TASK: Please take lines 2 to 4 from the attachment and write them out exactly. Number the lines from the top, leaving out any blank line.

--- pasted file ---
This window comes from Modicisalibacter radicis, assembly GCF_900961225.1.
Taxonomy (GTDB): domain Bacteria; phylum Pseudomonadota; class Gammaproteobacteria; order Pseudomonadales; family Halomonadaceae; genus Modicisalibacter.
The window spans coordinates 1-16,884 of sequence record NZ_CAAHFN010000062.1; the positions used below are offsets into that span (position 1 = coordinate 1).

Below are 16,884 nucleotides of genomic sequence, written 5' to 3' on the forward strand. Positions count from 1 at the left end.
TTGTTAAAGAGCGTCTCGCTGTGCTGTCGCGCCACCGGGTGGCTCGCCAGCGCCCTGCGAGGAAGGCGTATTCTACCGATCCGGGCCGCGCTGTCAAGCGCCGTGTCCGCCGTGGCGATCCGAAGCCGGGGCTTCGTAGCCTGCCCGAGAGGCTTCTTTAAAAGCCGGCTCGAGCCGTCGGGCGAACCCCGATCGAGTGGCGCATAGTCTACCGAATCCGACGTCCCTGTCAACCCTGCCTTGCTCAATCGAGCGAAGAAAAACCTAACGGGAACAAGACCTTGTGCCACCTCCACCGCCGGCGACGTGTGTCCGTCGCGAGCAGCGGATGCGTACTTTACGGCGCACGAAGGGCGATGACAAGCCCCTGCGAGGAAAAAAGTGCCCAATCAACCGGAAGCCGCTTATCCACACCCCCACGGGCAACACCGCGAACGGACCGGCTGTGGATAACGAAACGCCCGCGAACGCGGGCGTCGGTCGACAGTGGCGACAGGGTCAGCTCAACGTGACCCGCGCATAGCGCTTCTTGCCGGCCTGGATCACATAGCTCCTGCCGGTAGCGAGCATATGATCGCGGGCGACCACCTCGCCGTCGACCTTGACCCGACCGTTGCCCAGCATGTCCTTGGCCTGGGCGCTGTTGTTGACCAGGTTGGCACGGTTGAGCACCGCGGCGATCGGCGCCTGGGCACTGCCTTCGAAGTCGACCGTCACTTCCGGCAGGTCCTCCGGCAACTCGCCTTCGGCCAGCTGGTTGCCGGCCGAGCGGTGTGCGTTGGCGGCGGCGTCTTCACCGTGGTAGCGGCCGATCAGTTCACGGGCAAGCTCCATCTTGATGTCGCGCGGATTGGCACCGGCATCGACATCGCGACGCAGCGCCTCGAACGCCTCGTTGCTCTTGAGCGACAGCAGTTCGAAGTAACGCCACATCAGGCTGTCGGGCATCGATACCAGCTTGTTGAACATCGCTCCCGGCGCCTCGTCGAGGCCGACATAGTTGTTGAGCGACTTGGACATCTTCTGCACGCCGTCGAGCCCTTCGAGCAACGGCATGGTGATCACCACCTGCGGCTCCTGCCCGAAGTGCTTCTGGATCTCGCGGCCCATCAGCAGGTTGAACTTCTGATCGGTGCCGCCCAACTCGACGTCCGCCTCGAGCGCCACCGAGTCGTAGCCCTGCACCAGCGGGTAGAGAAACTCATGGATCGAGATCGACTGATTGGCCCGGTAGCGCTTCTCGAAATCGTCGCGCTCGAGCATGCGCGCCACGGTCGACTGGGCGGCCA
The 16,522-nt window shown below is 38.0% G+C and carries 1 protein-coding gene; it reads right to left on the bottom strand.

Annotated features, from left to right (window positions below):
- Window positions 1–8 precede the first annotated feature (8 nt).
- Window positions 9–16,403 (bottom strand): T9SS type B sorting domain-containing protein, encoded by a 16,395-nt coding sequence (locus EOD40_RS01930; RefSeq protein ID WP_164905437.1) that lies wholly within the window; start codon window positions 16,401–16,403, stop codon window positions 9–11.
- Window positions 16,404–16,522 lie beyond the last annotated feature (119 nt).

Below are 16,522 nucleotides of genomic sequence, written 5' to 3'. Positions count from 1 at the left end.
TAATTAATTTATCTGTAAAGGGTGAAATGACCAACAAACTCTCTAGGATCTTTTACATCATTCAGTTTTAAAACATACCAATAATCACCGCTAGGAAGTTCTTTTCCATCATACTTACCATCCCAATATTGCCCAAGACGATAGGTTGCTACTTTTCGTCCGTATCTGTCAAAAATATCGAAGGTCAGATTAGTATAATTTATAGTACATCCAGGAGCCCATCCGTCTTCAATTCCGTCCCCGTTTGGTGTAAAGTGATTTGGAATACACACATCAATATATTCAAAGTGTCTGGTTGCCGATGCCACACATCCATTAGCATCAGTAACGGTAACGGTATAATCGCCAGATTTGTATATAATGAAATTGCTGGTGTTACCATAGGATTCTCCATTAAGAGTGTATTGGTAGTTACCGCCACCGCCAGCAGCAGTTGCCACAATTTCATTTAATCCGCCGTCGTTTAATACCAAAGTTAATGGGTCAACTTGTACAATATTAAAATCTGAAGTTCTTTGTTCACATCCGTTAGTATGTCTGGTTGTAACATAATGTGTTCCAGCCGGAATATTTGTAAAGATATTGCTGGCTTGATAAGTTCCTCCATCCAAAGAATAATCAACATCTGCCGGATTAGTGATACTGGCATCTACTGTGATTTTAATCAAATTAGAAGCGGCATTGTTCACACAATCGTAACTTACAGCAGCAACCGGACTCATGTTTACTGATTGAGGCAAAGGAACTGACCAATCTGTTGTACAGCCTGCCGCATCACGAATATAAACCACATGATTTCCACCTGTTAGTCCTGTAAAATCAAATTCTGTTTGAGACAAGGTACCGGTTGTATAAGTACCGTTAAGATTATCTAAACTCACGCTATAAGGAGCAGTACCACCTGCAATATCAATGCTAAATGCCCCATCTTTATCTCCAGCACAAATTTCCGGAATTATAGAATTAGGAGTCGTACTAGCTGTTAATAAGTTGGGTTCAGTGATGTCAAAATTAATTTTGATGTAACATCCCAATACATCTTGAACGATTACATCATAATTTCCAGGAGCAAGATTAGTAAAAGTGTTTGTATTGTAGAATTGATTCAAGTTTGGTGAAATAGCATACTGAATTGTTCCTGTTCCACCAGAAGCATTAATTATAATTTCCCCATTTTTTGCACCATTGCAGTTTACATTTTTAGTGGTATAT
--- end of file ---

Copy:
Taxonomy (GTDB): domain Bacteria; phylum Pseudomonadota; class Gammaproteobacteria; order Pseudomonadales; family Halomonadaceae; genus Modicisalibacter.
The window spans coordinates 1-16,884 of sequence record NZ_CAAHFN010000062.1; the positions used below are offsets into that span (position 1 = coordinate 1).

Below are 16,884 nucleotides of genomic sequence, written 5' to 3' on the forward strand. Positions count from 1 at the left end.